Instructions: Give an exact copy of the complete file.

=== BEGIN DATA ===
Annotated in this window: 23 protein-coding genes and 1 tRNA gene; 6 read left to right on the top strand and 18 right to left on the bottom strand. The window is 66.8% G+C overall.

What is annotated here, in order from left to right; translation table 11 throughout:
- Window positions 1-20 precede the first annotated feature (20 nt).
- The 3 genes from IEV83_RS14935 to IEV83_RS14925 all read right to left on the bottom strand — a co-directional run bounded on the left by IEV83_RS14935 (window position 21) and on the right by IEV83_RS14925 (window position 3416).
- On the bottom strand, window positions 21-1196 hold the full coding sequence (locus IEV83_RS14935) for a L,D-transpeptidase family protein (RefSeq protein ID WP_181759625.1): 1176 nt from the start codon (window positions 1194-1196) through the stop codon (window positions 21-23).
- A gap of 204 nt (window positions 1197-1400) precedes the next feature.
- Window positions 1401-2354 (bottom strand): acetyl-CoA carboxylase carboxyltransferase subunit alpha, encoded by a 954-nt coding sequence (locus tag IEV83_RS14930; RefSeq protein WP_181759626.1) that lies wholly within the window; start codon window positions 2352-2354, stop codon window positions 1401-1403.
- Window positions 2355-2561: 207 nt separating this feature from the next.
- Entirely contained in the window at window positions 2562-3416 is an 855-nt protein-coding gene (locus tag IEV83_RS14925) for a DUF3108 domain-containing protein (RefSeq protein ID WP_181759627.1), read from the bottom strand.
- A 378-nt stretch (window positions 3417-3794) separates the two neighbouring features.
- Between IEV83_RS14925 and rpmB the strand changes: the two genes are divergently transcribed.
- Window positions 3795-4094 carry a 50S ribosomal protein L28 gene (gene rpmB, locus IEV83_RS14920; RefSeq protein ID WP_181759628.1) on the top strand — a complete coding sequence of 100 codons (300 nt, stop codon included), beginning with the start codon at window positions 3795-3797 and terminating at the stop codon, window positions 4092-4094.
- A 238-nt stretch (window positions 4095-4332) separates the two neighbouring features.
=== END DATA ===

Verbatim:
Annotated in this window: 23 protein-coding genes and 1 tRNA gene; 6 read left to right on the top strand and 18 right to left on the bottom strand. The window is 66.8% G+C overall.

What is annotated here, in order from left to right; translation table 11 throughout:
- Window positions 1-20 precede the first annotated feature (20 nt).
- The 3 genes from IEV83_RS14935 to IEV83_RS14925 all read right to left on the bottom strand — a co-directional run bounded on the left by IEV83_RS14935 (window position 21) and on the right by IEV83_RS14925 (window position 3416).
- On the bottom strand, window positions 21-1196 hold the full coding sequence (locus IEV83_RS14935) for a L,D-transpeptidase family protein (RefSeq protein ID WP_181759625.1): 1176 nt from the start codon (window positions 1194-1196) through the stop codon (window positions 21-23).
- A gap of 204 nt (window positions 1197-1400) precedes the next feature.
- Window positions 1401-2354 (bottom strand): acetyl-CoA carboxylase carboxyltransferase subunit alpha, encoded by a 954-nt coding sequence (locus tag IEV83_RS14930; RefSeq protein WP_181759626.1) that lies wholly within the window; start codon window positions 2352-2354, stop codon window positions 1401-1403.
- Window positions 2355-2561: 207 nt separating this feature from the next.
- Entirely contained in the window at window positions 2562-3416 is an 855-nt protein-coding gene (locus tag IEV83_RS14925) for a DUF3108 domain-containing protein (RefSeq protein ID WP_181759627.1), read from the bottom strand.
- A 378-nt stretch (window positions 3417-3794) separates the two neighbouring features.
- Between IEV83_RS14925 and rpmB the strand changes: the two genes are divergently transcribed.
- Window positions 3795-4094 carry a 50S ribosomal protein L28 gene (gene rpmB, locus IEV83_RS14920; RefSeq protein ID WP_181759628.1) on the top strand — a complete coding sequence of 100 codons (300 nt, stop codon included), beginning with the start codon at window positions 3795-3797 and terminating at the stop codon, window positions 4092-4094.
- A 238-nt stretch (window positions 4095-4332) separates the two neighbouring features.